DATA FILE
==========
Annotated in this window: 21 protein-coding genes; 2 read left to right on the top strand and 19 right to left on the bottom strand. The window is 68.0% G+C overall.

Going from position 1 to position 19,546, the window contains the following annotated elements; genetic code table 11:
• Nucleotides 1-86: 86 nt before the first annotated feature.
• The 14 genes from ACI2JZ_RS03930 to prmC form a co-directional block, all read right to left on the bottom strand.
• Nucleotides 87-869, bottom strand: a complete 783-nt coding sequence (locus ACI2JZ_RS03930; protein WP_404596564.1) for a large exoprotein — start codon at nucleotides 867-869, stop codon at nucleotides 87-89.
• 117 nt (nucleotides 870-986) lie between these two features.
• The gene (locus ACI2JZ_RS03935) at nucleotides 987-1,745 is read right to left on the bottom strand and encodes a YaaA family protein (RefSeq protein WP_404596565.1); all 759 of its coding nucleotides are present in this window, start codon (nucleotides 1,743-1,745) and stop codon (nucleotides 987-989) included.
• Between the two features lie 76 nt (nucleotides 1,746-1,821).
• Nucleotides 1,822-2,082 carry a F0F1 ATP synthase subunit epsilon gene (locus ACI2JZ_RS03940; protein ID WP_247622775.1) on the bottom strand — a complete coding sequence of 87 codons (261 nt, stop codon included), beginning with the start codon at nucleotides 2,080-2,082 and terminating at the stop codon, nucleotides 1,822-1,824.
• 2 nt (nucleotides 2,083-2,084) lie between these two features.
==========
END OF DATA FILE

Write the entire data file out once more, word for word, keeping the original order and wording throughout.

Annotated in this window: 21 protein-coding genes; 2 read left to right on the top strand and 19 right to left on the bottom strand. The window is 68.0% G+C overall.

Going from position 1 to position 19,546, the window contains the following annotated elements; genetic code table 11:
• Nucleotides 1-86: 86 nt before the first annotated feature.
• The 14 genes from ACI2JZ_RS03930 to prmC form a co-directional block, all read right to left on the bottom strand.
• Nucleotides 87-869, bottom strand: a complete 783-nt coding sequence (locus ACI2JZ_RS03930; protein WP_404596564.1) for a large exoprotein — start codon at nucleotides 867-869, stop codon at nucleotides 87-89.
• 117 nt (nucleotides 870-986) lie between these two features.
• The gene (locus ACI2JZ_RS03935) at nucleotides 987-1,745 is read right to left on the bottom strand and encodes a YaaA family protein (RefSeq protein WP_404596565.1); all 759 of its coding nucleotides are present in this window, start codon (nucleotides 1,743-1,745) and stop codon (nucleotides 987-989) included.
• Between the two features lie 76 nt (nucleotides 1,746-1,821).
• Nucleotides 1,822-2,082 carry a F0F1 ATP synthase subunit epsilon gene (locus ACI2JZ_RS03940; protein ID WP_247622775.1) on the bottom strand — a complete coding sequence of 87 codons (261 nt, stop codon included), beginning with the start codon at nucleotides 2,080-2,082 and terminating at the stop codon, nucleotides 1,822-1,824.
• 2 nt (nucleotides 2,083-2,084) lie between these two features.